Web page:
By divine providence last year and this year, I visited the Ohel of the Lubavitcher Rebbe on Elul 8 (Wednesday, August 30) and on each occasion, I had the merit to have a private yehidus (“conversation”) with the Rebbe! For those precious moments, I was “alone” with the Rebbe in a completely empty Ohel (even the director says that circumstance does not happen often!).
What the moment signified for me was complete gratitude to the Rebbe whose life and afterlife are completely dedicated to serving the needs of anyone regardless of “race, color or creed” and making each person feel that his/her prayers are going to be answered with sensitivity and affirmatively!
Last year I visited the Ohel twice during a whirlwind two day visit from Israel to New York and back, and this year I went three times to the Ohel during the course of also a two day/night visit from Israel to New York and back (I arrived in NY at 5PM and at 8 PM I was already at the Ohel visiting the Ohel until 10:30PM and back at 7:30 AM the next two days!)
What stood out to me was the number and diversity of people who find their way to the Rebbe’s Ohel – whether it was an Afro American non Jewish person whose friend encouraged her to come (and have all her requests positively addressed) or men and women from every spectrum of Jews – each person was treated with dignity and a staff ready to patiently assist and explain the customs and rituals and make a visit an experience to remember.
What is it like to be at the Ohel itself?
Each time I entered the Ohel, it was like Neilah (final moments) of Yom Kippur . There is such a feeling of such holiness the minute you walk in and it carries you to a level of spirituality which is special.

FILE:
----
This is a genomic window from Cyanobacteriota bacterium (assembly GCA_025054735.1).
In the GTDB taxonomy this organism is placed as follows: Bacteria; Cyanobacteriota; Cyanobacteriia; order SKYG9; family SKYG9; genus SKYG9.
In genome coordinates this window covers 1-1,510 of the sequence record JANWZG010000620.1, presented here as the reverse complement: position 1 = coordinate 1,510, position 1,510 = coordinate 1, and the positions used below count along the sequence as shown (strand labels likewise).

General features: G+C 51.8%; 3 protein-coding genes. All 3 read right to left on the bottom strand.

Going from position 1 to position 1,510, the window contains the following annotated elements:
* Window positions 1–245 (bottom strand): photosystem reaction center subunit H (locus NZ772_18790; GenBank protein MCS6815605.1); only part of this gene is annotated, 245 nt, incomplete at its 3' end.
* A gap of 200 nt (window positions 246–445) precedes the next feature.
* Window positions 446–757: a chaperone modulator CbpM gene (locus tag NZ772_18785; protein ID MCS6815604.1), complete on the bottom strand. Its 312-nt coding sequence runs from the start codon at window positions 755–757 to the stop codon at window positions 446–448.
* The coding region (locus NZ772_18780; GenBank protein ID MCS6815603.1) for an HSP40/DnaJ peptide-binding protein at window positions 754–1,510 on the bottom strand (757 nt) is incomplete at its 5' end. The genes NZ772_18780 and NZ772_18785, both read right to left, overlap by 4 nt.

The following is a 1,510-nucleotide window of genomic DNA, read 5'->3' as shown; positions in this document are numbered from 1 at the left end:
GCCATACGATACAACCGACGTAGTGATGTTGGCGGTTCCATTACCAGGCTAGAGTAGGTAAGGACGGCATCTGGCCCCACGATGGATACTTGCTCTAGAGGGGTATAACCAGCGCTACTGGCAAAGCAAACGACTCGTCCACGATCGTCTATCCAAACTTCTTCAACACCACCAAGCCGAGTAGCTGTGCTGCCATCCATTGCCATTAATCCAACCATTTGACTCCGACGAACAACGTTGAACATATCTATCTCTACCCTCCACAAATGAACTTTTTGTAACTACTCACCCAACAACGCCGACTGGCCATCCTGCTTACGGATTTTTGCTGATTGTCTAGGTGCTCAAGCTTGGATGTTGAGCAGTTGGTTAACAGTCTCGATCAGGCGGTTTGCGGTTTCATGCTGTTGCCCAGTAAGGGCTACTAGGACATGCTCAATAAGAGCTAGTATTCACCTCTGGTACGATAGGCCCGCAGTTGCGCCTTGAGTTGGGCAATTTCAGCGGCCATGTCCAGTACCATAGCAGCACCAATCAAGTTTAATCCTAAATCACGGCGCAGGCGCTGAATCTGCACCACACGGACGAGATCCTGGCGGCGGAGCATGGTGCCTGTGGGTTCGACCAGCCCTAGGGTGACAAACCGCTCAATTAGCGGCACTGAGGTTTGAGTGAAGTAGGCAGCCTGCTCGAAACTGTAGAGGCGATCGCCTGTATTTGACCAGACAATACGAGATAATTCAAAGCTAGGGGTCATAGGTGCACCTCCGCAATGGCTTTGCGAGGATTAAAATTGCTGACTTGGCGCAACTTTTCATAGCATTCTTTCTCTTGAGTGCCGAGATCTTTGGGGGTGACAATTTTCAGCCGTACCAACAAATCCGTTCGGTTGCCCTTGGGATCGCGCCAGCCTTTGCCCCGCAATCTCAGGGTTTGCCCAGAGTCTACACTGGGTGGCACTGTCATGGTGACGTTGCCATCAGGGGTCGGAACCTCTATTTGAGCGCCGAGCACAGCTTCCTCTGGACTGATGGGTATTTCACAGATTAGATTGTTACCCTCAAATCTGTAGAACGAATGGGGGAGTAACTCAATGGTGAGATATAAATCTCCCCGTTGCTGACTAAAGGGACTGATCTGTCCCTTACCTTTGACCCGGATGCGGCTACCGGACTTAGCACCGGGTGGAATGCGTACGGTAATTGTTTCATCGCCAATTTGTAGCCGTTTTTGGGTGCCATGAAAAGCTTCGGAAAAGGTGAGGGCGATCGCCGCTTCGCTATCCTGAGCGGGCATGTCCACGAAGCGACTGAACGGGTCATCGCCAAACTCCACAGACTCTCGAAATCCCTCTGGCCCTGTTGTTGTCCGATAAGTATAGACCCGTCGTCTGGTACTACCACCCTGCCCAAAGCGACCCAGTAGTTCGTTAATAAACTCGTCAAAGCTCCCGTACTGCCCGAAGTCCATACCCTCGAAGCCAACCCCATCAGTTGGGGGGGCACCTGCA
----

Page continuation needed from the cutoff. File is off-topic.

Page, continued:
For each request, the custom is to read it and then tear the request up and deposit it in a central area. And you really had the sense that a special force was “hearing each request.”
I heard from more than one person that “every request that they had made was answered in a positive way” – so how can you not feel a sense that there is a compassionate listener taking each request for a bracha in the most serious manner possible!!
The opportunity to stand at the Ohel for hours each day praying from the prescribed book Maaneh Lashon and presenting requests (including my own and others) was indeed a gift. And, when I got tired of standing, all I had to do was reflect on the number of hours that the Rebbe stood giving out dollars to any one of the thousands who lined up, and my energy was renewed for the privilege of standing in his special place.
Prayers for Houston Relief and How to Help
Among what I considered the most poignant requests that I could make relates to the events in Houston, a place where my Chabad roots began.
I was certain that from the minute the Hurricane Harvey storm was predicted, the various Chabad “franchises” in Houston and the surrounding areas (headed by people who helped me gain my exposure to Yiddishkeit) were mobilizing to help provide for shelter and kosher food and assist in any way possible.
Sure enough, the news out of Houston regarding the negative impact of the flooding on the Jewish community and the efforts by Chabad demonstrated the accuracy of my sentiments and the kindness and unselfishness of the Chabad leaders.
In addition to the prayers, what we can do in Israel for the Houston community is donate financially to the relief efforts taking place and spearheaded by Chabad.
If one clicks on the following link, you can see the ways that you could contribute to the Hurricane Harvey Relief initiatives.
A Gift to Ourselves
I was so fortunate to have picked an auspicious time to visit the Ohel. I left certain that the Rebbe’s concern and compassion for the events in Houston and for mankind would make a major difference on the spiritual level. I was equally convinced that it up to us to help on the material level to aide our fellow Jews in distress.
May we all merit a healthy and happy and peaceful New Year.